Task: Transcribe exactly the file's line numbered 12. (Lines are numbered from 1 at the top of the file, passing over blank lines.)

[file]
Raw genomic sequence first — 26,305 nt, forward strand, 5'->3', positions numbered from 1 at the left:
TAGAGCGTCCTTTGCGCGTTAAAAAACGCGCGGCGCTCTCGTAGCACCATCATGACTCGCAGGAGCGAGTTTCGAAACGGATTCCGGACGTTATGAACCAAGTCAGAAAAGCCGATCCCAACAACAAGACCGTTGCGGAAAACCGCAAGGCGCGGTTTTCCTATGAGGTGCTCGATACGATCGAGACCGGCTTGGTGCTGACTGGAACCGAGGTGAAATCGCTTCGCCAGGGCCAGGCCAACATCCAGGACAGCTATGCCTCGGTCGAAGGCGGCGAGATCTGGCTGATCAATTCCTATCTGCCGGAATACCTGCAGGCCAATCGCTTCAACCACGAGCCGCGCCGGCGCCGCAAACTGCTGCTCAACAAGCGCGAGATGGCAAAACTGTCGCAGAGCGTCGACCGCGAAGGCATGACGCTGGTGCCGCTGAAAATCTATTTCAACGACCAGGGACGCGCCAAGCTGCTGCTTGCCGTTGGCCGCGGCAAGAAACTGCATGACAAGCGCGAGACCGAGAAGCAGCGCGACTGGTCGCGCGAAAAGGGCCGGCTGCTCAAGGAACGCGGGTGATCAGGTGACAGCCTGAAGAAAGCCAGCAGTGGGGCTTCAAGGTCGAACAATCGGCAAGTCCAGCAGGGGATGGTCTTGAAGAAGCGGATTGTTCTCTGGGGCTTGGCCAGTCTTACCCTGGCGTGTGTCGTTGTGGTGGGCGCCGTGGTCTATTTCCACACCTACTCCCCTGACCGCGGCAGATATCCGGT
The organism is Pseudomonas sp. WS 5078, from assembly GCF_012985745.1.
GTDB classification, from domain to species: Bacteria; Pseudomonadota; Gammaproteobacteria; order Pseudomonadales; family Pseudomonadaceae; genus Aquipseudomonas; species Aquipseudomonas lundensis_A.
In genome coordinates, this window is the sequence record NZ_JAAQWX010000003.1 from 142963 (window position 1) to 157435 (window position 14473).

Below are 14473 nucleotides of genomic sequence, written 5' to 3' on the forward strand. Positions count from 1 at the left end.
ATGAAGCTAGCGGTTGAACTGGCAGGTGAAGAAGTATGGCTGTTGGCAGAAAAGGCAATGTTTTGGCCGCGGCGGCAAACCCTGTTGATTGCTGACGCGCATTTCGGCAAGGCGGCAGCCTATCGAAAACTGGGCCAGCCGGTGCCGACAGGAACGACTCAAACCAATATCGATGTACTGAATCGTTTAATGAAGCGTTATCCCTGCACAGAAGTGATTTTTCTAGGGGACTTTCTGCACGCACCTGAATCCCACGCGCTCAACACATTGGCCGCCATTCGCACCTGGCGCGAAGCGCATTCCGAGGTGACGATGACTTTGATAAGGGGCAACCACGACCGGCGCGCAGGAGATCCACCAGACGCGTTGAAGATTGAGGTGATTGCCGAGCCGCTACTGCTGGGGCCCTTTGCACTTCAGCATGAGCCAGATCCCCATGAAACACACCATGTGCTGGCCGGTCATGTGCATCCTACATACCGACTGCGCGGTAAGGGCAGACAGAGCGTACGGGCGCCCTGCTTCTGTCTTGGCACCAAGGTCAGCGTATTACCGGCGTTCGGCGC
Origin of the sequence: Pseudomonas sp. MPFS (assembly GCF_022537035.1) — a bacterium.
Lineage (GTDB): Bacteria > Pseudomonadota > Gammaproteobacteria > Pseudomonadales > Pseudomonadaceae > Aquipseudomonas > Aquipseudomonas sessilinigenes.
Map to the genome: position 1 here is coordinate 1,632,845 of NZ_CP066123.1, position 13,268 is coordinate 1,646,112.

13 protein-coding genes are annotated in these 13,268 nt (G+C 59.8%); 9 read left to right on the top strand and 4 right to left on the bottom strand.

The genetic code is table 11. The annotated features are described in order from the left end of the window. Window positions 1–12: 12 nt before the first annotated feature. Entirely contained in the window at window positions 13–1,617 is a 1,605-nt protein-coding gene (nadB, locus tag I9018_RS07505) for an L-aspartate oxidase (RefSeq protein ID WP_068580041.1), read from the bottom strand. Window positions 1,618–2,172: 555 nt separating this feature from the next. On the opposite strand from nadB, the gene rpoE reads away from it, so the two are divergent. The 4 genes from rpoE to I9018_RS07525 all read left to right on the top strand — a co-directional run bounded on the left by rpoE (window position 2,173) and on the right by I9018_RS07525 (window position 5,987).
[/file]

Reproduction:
The genetic code is table 11. The annotated features are described in order from the left end of the window. Window positions 1–12: 12 nt before the first annotated feature. Entirely contained in the window at window positions 13–1,617 is a 1,605-nt protein-coding gene (nadB, locus tag I9018_RS07505) for an L-aspartate oxidase (RefSeq protein ID WP_068580041.1), read from the bottom strand. Window positions 1,618–2,172: 555 nt separating this feature from the next. On the opposite strand from nadB, the gene rpoE reads away from it, so the two are divergent. The 4 genes from rpoE to I9018_RS07525 all read left to right on the top strand — a co-directional run bounded on the left by rpoE (window position 2,173) and on the right by I9018_RS07525 (window position 5,987).